Plastic offsetting assigns a monetary value to the work of waste workers. Socially sensitive offsetting platforms direct that investment to at-risk waste workers. It’s used to ensure they’re paid a living wage, and receive safety training, social benefits, formalized employment contracts, and more. 

Regulatory pressure

With the waste crisis finally attracting attention at major climate summits, governments are taking plastic more and more seriously as a pollutant. They’re also looking to brands for accountability. 

Extended producer responsibility (EPR) regulation has been around for several decades in countries like Germany, but it’s spread to major markets like the UK and USA in recent years.  Most recently, EPR regulations were rolled out in the Philippines.

Along with the imminent arrival of Scope 3 ESG reporting, businesses are now being held accountable for the full impact of their products. Tracking your brand’s plastic footprint (and making a documented effort to reduce it) will soon be directly tied to your bottom line.

Consumer pressure

Like governments, consumers are beginning to reward brands for taking that responsibility. Around half of all buyers are willing to pay more for sustainable brands and products. 

As consumers become more aware of plastic and its impact on the environment, more and more of them are looking for companies whose values align with theirs. Concerns about plastic waste are growing amongst consumers, with one in two people in Europe stating that the amount of plastic being produced and entering the environment is a worry for them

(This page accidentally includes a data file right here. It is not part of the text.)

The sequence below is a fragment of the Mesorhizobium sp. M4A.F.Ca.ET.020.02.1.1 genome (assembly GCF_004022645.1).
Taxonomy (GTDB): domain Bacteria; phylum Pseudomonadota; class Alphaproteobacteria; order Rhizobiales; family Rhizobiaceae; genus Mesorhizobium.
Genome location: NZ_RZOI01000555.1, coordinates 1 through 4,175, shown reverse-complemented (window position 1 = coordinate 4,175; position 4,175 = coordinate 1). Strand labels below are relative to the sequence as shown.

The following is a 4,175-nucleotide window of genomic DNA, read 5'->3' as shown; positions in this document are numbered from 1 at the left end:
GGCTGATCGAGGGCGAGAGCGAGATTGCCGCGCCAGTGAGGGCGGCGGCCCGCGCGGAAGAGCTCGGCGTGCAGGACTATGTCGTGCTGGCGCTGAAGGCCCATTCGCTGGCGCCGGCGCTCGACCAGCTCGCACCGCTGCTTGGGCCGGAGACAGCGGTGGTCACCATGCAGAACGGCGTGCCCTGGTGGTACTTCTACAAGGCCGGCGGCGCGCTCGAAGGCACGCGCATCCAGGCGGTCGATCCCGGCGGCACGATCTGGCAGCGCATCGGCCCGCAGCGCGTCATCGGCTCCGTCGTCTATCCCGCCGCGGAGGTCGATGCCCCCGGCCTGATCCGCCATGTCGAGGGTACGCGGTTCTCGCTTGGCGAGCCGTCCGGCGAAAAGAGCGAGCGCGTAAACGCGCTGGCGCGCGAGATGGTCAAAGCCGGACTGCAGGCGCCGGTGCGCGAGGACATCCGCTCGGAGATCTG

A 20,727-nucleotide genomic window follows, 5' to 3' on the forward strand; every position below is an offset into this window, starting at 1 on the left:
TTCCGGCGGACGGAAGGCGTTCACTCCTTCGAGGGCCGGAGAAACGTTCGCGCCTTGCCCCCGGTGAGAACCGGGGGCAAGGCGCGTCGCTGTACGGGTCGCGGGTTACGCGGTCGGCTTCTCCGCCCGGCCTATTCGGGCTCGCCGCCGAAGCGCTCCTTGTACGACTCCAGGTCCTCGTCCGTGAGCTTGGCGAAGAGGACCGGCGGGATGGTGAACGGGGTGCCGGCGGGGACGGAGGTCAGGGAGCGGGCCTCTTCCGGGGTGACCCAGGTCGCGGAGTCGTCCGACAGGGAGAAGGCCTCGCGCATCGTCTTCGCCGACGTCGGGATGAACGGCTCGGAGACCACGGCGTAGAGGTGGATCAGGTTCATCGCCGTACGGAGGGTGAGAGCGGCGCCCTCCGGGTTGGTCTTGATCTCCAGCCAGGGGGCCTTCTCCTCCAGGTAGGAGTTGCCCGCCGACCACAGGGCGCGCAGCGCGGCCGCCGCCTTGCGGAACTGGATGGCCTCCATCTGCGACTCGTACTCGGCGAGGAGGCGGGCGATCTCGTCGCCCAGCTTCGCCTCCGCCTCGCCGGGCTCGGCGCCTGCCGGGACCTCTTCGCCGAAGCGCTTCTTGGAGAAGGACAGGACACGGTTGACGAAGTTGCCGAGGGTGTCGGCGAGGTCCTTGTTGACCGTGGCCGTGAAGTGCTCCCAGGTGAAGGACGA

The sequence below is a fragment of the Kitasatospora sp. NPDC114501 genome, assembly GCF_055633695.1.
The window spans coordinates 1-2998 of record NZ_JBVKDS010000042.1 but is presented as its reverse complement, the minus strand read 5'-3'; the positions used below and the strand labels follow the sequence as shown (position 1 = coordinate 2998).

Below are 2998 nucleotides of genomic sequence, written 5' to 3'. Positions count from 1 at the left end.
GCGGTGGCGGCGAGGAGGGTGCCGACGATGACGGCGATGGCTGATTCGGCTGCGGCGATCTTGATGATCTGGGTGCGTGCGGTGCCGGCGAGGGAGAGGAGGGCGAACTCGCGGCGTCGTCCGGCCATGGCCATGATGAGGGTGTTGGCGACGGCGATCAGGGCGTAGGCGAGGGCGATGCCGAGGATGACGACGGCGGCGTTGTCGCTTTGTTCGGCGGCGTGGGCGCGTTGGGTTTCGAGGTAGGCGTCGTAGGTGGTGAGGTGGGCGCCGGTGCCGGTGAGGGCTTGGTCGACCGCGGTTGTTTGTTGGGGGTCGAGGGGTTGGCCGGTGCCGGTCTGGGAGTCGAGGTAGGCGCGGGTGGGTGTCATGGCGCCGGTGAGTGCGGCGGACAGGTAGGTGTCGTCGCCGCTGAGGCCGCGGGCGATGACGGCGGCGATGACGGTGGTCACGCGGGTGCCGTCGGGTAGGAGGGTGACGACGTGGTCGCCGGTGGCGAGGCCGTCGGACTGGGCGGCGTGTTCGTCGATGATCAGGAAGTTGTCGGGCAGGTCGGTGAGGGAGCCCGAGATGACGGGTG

Plastic bottles and other items littering a beach

 

How can businesses become plastic neutral? 

There are a few ways to go plastic neutral – or plastic neutral plus, if you want to make an even bigger impact.

Figuring out your footprint

In order to go neutral, you need to know how much plastic you’re producing and using in the first place. Conduct a plastic audit for your company to determine your footprint, taking everything from product packaging to office materials into account.

It’s a number you’ll likely have to account for in the next few years to meet EPR and ESG requirements, and it can’t hurt to get ahead of the game! Audits can also highlight opportunities to completely eliminate single-use plastic in favor of sustainable alternatives. 

Accounting for plastic can involve a lot of work – especially for larger brands, or smaller companies without dedicated sustainability teams. Get a general idea of your footprint using a calculator, or partner with plastic recovery experts to help figure out how much you produce and use.

Removing single-use packaging from the equation 

Some companies go plastic neutral by introducing a closed-loop waste model. Businesses like Kiehl’s have introduced rewards programs that encourage customers to return their plastic packaging so it can be repurposed.

Others use recycled plastic for the majority of their packaging, or forego the material altogether. At Lush, for example, well over half of the core product range is “naked” – in other words, it’s not packaged at all. 

 

Returning plastic to the circular economy 

Organizations like ours help brands to fund plastic waste recovery, track the amount they’re offsetting, and share their plastic neutrality with customers – right down to the gram.  

Investing in recovery is as simple as deciding how much plastic you produce. Choose the right plastic recovery organization, and they’ll do all the rest of the work for you. 

At CleanHub, for example, we work with local collection partners in countries like Indonesia, India and Cambodia to retrieve the equivalent amount of plastic before it can enter the environment. Every stage of our recovery process is completely transparent – we can track and trace exactly what was recovered, where, and by whom. 

By investing in neutrality, brands are also investing in the people recovering waste on their behalf, the material needed to reduce our reliance on virgin plastic – and ultimately, in the environment.   

Want to find out how your brand can reduce plastic waste? Check out our guide on Capturing the Conscious Consumer, where you can find the benefits of how to introduce a sustainable strategy, advice on how to do this effectively, and ways CleanHub can help you with the transition.